Some two dozen Cooperstown residents were almost evenly divided in comments during a public hearing Monday, December 6, to address a pending Board of Trustees vote that would find the Village opting out of allowing the retail sale of marijuana within Cooperstown’s borders.
New York legalized the sale of marijuana in April, and allowed local governments to choose whether they want dispensaries and lounges where customers could smoke on-site. To opt out, however, that same state law requires a local government to pass a local law no later than December 31, 2021. Failure to do so automatically opens the locality to dispensaries and lounges; those local governments that vote to opt out prior to the year-end deadline may repeal that local law through permissive referendum at a later date to allow for retail sale.
“We can do a permissive referendum only if we opt out of the state law before December 31,” Mayor Tillapaugh said. “It’s a procedure that lets us keep our options open. If we don’t do something by the end of the year, we’re stuck; if we opt out now, we can opt back in at a later date.”
Mayor Tillapaugh said the Village Board of Trustees plans to vote on its opt-out resolution at its December 20 meeting.
“We have a motion on the Floor now to allow for a permissive referendum in our March elections,” the Mayor said. “Had we done this any earlier, we would have had to hold a special election.”
“I’m not closing the public comment on this,” she said at the close of the December 6 hearing. “We want to know your opinions. We welcome your e-mail, phone calls, letters, whatever right up until our vote on the 20th.”
Residents supporting the opt-out law – and keeping pot stores out of the Village – cited tourism implications, Cooperstown’s reputation as a family-friendly destination, public health implications, and overarching fear of making pot more readily available as their chief concerns.
“My primary concern is how it will affect Cooperstown and how families see the village,” said Jim Dean. “Our tourists in the summer are, mostly, families with children. They visit the Baseball Hall of Fame, the Farmers’ Museum, and the Fenimore House.
“I can’t imagine people coming to Cooperstown to visit dispensaries will stick around afterward to go to the museums,” he said, eliciting chuckles from attendees. “I don’t know. Perhaps I’m wrong.”
Like others who spoke at the meeting, Mr. Dean said he favored the opt-out resolution so that Village residents could vote later on a public referendum to either allow or disallow dispensaries and lounges.
“Let the residents come out and vote and that will be the end of it, one way or the other,” he said.
Many expressed frustration that New York State had yet to issue regulations accompanying the new law, leaving municipalities in the dark about its actual implementation.
Bill Waller, asking the Board to opt out, was among them.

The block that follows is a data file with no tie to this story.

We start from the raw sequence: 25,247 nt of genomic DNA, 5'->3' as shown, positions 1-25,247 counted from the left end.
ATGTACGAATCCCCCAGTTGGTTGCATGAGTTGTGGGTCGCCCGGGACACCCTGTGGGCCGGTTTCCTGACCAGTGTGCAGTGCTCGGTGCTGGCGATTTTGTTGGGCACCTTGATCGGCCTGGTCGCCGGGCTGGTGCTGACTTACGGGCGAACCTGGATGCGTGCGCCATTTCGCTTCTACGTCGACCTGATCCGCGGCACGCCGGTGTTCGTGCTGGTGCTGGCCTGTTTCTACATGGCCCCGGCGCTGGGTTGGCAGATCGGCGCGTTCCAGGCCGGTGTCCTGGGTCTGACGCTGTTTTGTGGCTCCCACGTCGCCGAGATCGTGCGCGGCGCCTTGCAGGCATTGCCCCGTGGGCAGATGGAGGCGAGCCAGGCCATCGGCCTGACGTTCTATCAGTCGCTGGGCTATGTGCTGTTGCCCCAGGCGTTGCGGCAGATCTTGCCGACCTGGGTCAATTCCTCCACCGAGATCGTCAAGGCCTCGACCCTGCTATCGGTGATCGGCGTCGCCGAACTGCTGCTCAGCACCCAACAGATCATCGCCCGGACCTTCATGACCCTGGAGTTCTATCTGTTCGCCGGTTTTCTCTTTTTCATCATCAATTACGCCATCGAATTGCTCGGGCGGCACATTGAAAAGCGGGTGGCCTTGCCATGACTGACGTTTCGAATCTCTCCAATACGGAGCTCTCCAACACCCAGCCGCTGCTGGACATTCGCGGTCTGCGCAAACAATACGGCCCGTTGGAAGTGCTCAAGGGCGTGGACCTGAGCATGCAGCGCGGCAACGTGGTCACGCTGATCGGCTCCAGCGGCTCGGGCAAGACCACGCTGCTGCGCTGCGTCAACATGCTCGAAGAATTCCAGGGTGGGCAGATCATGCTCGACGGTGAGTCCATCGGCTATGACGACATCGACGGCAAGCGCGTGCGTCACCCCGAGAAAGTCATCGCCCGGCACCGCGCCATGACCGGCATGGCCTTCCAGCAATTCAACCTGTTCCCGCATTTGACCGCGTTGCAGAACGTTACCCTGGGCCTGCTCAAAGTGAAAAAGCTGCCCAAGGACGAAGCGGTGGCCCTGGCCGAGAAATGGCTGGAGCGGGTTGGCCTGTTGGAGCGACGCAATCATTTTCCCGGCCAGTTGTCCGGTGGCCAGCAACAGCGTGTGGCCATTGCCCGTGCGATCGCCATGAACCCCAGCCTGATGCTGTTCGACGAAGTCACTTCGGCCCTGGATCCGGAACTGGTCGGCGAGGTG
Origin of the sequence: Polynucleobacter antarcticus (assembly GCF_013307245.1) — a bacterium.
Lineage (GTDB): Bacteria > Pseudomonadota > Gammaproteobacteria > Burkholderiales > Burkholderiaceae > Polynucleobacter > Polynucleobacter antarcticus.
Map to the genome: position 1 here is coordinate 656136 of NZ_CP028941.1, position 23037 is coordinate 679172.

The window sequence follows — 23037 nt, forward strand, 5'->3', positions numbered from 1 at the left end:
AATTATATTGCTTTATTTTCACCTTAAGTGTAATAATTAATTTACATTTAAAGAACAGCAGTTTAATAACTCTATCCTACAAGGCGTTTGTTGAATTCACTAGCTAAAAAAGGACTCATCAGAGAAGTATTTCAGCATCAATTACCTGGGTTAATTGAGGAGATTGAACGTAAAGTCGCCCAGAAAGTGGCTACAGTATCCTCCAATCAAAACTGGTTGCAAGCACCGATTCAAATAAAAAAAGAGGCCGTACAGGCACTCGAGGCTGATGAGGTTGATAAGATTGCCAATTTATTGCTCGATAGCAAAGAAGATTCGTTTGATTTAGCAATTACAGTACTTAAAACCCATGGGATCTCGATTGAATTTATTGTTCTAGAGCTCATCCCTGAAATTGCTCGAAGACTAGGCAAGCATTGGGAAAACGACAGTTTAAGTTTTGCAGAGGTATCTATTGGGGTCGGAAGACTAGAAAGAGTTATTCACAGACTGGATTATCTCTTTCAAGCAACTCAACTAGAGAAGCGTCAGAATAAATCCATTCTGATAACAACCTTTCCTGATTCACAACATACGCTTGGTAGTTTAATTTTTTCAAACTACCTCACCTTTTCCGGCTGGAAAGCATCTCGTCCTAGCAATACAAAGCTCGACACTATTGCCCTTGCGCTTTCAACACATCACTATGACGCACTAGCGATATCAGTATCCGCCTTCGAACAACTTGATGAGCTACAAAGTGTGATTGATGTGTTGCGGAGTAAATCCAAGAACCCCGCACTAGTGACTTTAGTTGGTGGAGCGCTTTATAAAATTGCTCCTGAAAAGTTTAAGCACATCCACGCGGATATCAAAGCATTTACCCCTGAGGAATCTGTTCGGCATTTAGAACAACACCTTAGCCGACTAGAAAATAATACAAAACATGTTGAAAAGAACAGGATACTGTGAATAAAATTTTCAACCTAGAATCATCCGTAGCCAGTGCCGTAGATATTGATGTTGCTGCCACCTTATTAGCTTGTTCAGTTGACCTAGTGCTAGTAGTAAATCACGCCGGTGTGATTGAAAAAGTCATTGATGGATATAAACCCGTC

“I don’t know what you’re opting in for,” he said. “The Cannabis Control Board hasn’t finished its work.”
In a conversation with The Freeman’s Journal, Mayor Tillapaugh echoed that particular frustration.
“Had the Cannabis Control Board actually met to lay out the regulations, we might not be so far behind in the process,” she said. “In one of our webinars with the state, they said that the regs would be promulgated by September 20. They finally met on October 6 and October 20, but still nothing.”
Acknowledging earlier comments about Colorado’s laws permitting retail sale of marijuana, Mr. Waller said, “Yes, it’s legal in Colorado. There are a lot of things that are legal elsewhere that we don’t allow in New York. We won’t even let a Dunkin’ Donuts in Cooperstown, so why are we talking about letting a pot store open up?”
Others disagreed, though — turning to the Colorado experience as evidence of the success of retail dispensaries and lounges.
“I cannot underestimate the positive economic benefit to the community,” said Dylan Arnot. “Studies on the economic benefit in states like California, Colorado, and Massachusetts show a significant impact helping their local economies.”
“We hear a lot of talk about the impact that dispensaries might have on tourism,” he said. “Colorado and Massachusetts saw increases in hotel occupancies. New jobs in construction, farming, hotels, recreation facilities — they all increased. When the federal prohibition on marijuana ends — and it will end — those localities in New York that got on board first with retail sales will have a leg up.”
Noah Johannesen addressed the hearing, telling the Board he is a lifelong resident of Cooperstown who sees no downside to allowing the retail sale of marijuana.
“Having worked in the tourist industry here for years, I’m confused as to why people think it would be a turn-off,” he said. “It’s so much safer to have a centralized and controlled location for buying marijuana. You undermine the black market where they use pot to try to sell more dangerous things like fentanyl, cocaine, and heroin. They’ll lose access to people who don’t want that stuff in the first place.”
Others urging Trustees to allowing dispensaries and on-site consumption lounges agreed, citing better regulation of the product and access to it, a recurring revenue stream for the Village, and the inevitability of legal dispensaries and lounges just outside Village limits.
Many equated a dispensary operating legally to a liquor store operating legally within Cooperstown; opponents expressed concern about where dispensaries might be cited. Mayor Tillapaugh said the Village would begin to examine those issues in January 2021.
“We’re trying to be proactive on this,” she said. “We can use zoning regulations to determine time, place, and manner for these businesses the same way we do for others.”
The Board of Trustees plans a December 20, 2021 vote on the opt-out / permissive resolution measure.